Opera Scenes

Professor David Tahere. 

Professor David Tahere. 

Next semester, the class Opera Scenes (MUS 250) will be taught by Professor David Tahere. Opera Scenes was previously offered twice at Covenant College as a workshop--first with Dr. Ewing, an adjunct professor, and last year with Professor Tahere. This year, the Opera Scenes class will collaborate with the Covenant College orchestra.

Professor Lok Kim offered to work with the orchestra and the participants of the class. The collaboration teaches the skills of collaboration and flexibility; as musicians, it is important to work with other people on stage and to share the spotlight. Though opera scene programs are offered at most colleges, this opportunity differs from other programs because most do not offer accompaniment by orchestra unless it is a fully staged opera or operetta. The music department hopes that this event will eventually lead to more staged works, such as operas or operettas, in the future.

Professor Tahere has been the lead driving force for MUS 250, and is excited that this opportunity has been given to Covenant students. Opera scene programs allow students, particularly voice majors, to actively work on solos and learn about opera as a potential career. 

The majority of the class focuses on creating brief scenes from particular operas, while the last few weeks of the course deal with auditioning for opera in general. Professor Tahere touches briefly on the audition process, how to prep for an audition, what proper headshots are, and much more. This portion of the class is extremely interesting and also helps with auditions for other performing arts.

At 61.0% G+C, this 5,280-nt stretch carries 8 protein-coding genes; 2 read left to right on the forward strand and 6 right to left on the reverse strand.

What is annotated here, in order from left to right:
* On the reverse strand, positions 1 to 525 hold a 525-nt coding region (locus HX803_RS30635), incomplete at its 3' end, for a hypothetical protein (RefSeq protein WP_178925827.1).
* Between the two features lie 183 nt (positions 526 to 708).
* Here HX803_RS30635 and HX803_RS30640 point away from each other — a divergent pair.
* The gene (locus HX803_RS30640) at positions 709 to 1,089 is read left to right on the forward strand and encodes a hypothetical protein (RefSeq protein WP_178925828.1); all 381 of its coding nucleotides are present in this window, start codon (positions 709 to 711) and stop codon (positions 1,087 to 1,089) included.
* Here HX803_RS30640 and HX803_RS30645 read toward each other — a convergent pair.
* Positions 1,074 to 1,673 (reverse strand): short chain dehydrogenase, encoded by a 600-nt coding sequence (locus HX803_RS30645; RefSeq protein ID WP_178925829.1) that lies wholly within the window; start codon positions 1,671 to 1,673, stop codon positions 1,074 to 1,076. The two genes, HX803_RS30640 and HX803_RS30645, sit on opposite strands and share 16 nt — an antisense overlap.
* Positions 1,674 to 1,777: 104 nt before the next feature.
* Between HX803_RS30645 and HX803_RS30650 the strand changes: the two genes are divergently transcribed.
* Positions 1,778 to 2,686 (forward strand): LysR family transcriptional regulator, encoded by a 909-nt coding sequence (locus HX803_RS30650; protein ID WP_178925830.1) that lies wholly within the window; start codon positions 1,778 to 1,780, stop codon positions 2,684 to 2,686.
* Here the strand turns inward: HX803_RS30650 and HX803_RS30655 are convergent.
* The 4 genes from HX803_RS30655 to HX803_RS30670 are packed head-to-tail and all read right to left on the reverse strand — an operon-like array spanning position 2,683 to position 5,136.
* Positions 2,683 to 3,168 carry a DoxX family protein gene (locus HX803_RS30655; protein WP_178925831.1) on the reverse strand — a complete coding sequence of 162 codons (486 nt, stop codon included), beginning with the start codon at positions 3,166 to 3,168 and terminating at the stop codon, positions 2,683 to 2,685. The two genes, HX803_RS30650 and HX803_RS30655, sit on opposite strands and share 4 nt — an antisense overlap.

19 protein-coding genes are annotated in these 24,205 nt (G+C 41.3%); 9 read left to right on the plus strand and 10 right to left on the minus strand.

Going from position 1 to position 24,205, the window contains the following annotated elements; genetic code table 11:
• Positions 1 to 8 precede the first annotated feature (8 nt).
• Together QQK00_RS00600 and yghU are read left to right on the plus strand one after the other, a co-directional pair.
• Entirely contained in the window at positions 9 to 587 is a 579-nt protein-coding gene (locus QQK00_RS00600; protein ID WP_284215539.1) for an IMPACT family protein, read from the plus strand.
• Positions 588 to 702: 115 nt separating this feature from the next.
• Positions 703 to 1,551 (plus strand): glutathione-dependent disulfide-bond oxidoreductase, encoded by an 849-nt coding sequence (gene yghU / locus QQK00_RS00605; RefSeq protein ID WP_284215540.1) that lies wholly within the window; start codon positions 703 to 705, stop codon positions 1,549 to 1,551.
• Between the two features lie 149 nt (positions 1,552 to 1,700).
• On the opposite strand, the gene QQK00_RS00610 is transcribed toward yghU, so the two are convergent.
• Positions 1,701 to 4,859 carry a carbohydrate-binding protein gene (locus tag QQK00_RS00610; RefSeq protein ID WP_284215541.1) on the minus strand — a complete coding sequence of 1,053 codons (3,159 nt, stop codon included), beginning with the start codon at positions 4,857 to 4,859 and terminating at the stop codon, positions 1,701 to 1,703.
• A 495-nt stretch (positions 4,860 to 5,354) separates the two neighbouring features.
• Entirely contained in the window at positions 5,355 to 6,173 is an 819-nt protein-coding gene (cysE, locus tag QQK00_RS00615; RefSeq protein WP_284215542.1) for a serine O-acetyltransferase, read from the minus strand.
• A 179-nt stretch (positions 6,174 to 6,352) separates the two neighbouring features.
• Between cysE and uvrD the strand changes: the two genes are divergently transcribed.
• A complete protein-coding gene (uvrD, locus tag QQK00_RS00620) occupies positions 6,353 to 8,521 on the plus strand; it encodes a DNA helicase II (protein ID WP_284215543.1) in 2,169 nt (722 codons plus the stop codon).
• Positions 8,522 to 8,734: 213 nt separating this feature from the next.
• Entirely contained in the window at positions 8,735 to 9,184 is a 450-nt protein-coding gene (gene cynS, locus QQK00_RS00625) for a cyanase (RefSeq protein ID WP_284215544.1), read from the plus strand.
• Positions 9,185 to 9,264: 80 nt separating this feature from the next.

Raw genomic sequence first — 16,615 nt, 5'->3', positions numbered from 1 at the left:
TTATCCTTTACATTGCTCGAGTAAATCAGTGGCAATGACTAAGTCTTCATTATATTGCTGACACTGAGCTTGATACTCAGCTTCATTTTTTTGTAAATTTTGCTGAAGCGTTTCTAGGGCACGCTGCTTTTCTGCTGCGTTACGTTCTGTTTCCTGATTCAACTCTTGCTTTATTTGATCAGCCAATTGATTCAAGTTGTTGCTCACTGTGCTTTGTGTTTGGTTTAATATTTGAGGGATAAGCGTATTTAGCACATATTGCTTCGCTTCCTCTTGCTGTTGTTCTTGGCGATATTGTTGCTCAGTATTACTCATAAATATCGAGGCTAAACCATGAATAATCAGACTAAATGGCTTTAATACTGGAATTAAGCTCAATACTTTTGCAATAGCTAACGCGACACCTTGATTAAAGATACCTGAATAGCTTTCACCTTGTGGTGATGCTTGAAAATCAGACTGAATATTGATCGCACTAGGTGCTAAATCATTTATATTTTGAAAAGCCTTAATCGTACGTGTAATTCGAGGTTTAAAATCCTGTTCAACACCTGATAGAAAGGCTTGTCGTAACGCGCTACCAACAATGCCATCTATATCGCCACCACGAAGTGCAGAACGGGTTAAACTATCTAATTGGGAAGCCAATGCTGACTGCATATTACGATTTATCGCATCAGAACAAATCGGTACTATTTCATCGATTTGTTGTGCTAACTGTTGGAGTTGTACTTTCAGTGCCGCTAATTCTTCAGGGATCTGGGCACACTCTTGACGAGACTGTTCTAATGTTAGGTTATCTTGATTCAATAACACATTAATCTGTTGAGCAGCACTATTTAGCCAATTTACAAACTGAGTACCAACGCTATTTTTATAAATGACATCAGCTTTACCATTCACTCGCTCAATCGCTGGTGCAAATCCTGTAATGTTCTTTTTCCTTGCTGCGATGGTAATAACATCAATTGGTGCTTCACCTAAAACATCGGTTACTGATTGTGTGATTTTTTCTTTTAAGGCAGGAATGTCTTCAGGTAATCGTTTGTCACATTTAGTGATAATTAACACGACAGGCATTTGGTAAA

The class also allows voice majors and other students to work on developing character roles in a safe and creative way. Participants develop the character’s emotions and desires through their solos, much like character monologues in theatre. As opposed to normal work on solo songs, such as in lessons or practicing for fun, a student in Opera Scenes would work on technique and creating a story dramatically, with their body and voice as one single unit.

Once auditions are completed, the instructor and students will select scenes. Last year’s scenes ranged from Humperdinck’s “Hansel and Gretel” to Mozart’s “The Marriage of Figaro.” The workshop only had four participants, but hopes to see an increase for this upcoming year. The music will be tailored to the students involved, thus allowing the most growth out of the student.

In the spring, the class will present one evening to the public, on a date to be announced. It will be a chance for them to show off their hard work, and allow the audience a chance to enjoy an evening at the opera. Each scene will include a brief explanation of the opera that it is from.

This class is an opportunity for all students interested in classical singing and opera to get their feet wet. Professor Tahere stated, “The opera scenes courses I’ve taken were some of the most influential in my development, not to mention fun,” and he hopes that all of the students will have the same experience he did.